Not surprisingly, yesterday’s review of the Ridge Point Community Church website yielded some good comments. One that particularly caught my interest was made by Frank Ramage, the talented webmaster over at Burtonsville Baptist Church just a 20 to 30 minute drive from where I live. Frank hit an issue I bet is a sticky one for all of us when he wrote:
Wonder if Mike needed releases for the “talent” in the banners (e.g., church members/visitors)?
Can I hear an Amen from the choir? Now from the congregation?!
Yes my friends, brother Frank has brought to the forefront the ugly back-end issue of maintenance to the our discussion. An issue that even plagues me over at my beloved Redland Baptist. An issue that dogs all of us, no matter how well we can Perl together MT-plugins or render perfect tableless cross-browser CSS frontpages … maintaining that dynamic compelling content on your home page that keeps people visiting and pushes your site atop search engines is a royal pain in the ‘patootie.’
Personally? I’ve entertained the thought of allowing trained church staff to use client-based blogging tool such as w.bloggar to post to our MovableType-driven church web site. A thought that has yet to come to fruition because I’m too busy working a paying day job to install and train the staff on the software. That and I’ve been burned once too often by training someone who leaves … or loses interest.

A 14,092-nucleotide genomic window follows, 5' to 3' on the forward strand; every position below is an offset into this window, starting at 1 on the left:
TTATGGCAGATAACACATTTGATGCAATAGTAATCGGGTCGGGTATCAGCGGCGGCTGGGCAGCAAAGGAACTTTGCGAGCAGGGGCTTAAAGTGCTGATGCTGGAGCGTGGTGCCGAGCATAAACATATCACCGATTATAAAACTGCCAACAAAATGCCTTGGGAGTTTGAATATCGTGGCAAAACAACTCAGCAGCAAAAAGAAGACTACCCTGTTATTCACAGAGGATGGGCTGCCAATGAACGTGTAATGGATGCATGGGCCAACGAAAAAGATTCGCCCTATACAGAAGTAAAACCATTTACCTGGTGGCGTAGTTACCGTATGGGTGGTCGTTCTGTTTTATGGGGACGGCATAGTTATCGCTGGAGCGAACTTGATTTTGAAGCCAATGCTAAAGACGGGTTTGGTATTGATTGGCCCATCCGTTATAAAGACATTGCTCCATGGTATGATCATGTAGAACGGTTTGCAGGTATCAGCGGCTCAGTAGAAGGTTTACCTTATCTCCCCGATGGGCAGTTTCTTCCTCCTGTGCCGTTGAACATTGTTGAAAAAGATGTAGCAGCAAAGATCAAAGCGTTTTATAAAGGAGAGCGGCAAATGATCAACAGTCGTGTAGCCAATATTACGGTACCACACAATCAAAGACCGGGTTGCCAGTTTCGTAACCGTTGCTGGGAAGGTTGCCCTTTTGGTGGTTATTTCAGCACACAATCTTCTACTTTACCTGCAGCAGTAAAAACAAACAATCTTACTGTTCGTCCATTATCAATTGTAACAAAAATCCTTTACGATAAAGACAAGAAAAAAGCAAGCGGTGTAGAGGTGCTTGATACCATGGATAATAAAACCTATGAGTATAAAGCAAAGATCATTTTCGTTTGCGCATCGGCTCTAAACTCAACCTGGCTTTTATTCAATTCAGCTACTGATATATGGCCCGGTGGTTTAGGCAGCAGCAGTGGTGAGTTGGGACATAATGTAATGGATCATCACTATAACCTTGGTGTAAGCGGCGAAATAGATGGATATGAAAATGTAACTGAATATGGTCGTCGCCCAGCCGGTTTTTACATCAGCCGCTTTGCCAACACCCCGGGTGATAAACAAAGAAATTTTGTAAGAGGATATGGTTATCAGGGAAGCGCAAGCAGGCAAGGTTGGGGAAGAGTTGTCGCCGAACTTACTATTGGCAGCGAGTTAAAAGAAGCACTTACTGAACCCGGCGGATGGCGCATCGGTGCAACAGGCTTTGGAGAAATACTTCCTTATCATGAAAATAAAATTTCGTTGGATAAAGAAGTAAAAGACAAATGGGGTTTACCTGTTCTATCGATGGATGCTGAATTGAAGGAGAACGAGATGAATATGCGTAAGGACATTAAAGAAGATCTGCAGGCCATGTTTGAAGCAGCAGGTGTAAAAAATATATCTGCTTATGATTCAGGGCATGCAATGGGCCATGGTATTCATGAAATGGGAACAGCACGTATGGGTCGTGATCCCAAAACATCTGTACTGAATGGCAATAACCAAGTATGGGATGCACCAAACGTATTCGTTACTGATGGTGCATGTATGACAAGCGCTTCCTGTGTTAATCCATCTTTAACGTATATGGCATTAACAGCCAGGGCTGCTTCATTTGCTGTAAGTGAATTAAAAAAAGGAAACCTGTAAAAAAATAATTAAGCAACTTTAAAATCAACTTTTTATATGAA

That said, my youth minister is pretty good at posting his own content. Perhaps I could train him to train others? I dunno. One problem is that some of our printed matter is developed using Microsoft Publisher … a rather nasty piece of software that imports various documents just fine, but exports … well that’s another story for another long winey post. Another thought is to build a macro into MS-Word to post to the site using XML-RPC, but all my experiments with it ran afoul with unicode issues.
Recently, I’ve been thinking that perhaps what I need to do is convince the church staff that OpenOffice is the way to go, then build scripts that would post documents, spreadsheets and data into the system, again via XML-RPC … or even SOAP at this point … I just want a solution.
Honestly? The way it goes down now? If I see something in a bulletin or newsletter I want to put online, I have to contact the staff to cut-n-paste the text and email it to me … or handjam it.
Similarly, the calendar of events, I have to ask for a comma-delimited dump from their Outlook-based schedule … then run some nifty Perl to clean-up the inconsistencies and shove it into MySQL.
What about you? What are your back-end issues? Moreover, what have you put in place at your church to overcome them? I’d like to know.